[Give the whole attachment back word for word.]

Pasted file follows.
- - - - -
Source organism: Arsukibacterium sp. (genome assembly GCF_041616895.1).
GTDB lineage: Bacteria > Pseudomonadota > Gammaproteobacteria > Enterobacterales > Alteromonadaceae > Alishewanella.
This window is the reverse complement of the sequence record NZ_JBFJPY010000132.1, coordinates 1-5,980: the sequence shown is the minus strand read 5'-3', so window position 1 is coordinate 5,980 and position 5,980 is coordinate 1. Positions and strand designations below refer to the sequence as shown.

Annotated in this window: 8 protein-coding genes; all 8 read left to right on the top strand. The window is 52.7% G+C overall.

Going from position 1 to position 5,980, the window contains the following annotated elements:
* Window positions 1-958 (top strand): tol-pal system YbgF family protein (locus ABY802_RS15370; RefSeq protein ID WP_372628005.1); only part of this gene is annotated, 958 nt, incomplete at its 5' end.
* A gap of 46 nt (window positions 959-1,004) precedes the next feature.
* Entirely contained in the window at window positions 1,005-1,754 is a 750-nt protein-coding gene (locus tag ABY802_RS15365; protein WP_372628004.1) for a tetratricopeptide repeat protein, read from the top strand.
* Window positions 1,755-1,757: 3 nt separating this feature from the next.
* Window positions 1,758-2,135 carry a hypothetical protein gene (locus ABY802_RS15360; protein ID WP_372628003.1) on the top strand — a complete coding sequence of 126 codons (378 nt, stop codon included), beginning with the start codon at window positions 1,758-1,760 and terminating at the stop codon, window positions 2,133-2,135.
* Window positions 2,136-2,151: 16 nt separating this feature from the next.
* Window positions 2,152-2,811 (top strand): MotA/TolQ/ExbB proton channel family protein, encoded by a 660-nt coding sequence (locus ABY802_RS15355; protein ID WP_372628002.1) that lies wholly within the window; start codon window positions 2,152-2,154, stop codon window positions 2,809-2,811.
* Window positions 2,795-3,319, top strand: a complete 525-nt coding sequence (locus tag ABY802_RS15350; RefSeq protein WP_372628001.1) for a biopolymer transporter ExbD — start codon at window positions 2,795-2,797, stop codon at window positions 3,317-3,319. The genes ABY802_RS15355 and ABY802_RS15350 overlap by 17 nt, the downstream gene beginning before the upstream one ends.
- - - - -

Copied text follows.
Source organism: Arsukibacterium sp. (genome assembly GCF_041616895.1).
GTDB lineage: Bacteria > Pseudomonadota > Gammaproteobacteria > Enterobacterales > Alteromonadaceae > Alishewanella.
This window is the reverse complement of the sequence record NZ_JBFJPY010000132.1, coordinates 1-5,980: the sequence shown is the minus strand read 5'-3', so window position 1 is coordinate 5,980 and position 5,980 is coordinate 1. Positions and strand designations below refer to the sequence as shown.

Annotated in this window: 8 protein-coding genes; all 8 read left to right on the top strand. The window is 52.7% G+C overall.

Going from position 1 to position 5,980, the window contains the following annotated elements:
* Window positions 1-958 (top strand): tol-pal system YbgF family protein (locus ABY802_RS15370; RefSeq protein ID WP_372628005.1); only part of this gene is annotated, 958 nt, incomplete at its 5' end.
* A gap of 46 nt (window positions 959-1,004) precedes the next feature.
* Entirely contained in the window at window positions 1,005-1,754 is a 750-nt protein-coding gene (locus tag ABY802_RS15365; protein WP_372628004.1) for a tetratricopeptide repeat protein, read from the top strand.
* Window positions 1,755-1,757: 3 nt separating this feature from the next.
* Window positions 1,758-2,135 carry a hypothetical protein gene (locus ABY802_RS15360; protein ID WP_372628003.1) on the top strand — a complete coding sequence of 126 codons (378 nt, stop codon included), beginning with the start codon at window positions 1,758-1,760 and terminating at the stop codon, window positions 2,133-2,135.
* Window positions 2,136-2,151: 16 nt separating this feature from the next.
* Window positions 2,152-2,811 (top strand): MotA/TolQ/ExbB proton channel family protein, encoded by a 660-nt coding sequence (locus ABY802_RS15355; protein ID WP_372628002.1) that lies wholly within the window; start codon window positions 2,152-2,154, stop codon window positions 2,809-2,811.
* Window positions 2,795-3,319, top strand: a complete 525-nt coding sequence (locus tag ABY802_RS15350; RefSeq protein WP_372628001.1) for a biopolymer transporter ExbD — start codon at window positions 2,795-2,797, stop codon at window positions 3,317-3,319. The genes ABY802_RS15355 and ABY802_RS15350 overlap by 17 nt, the downstream gene beginning before the upstream one ends.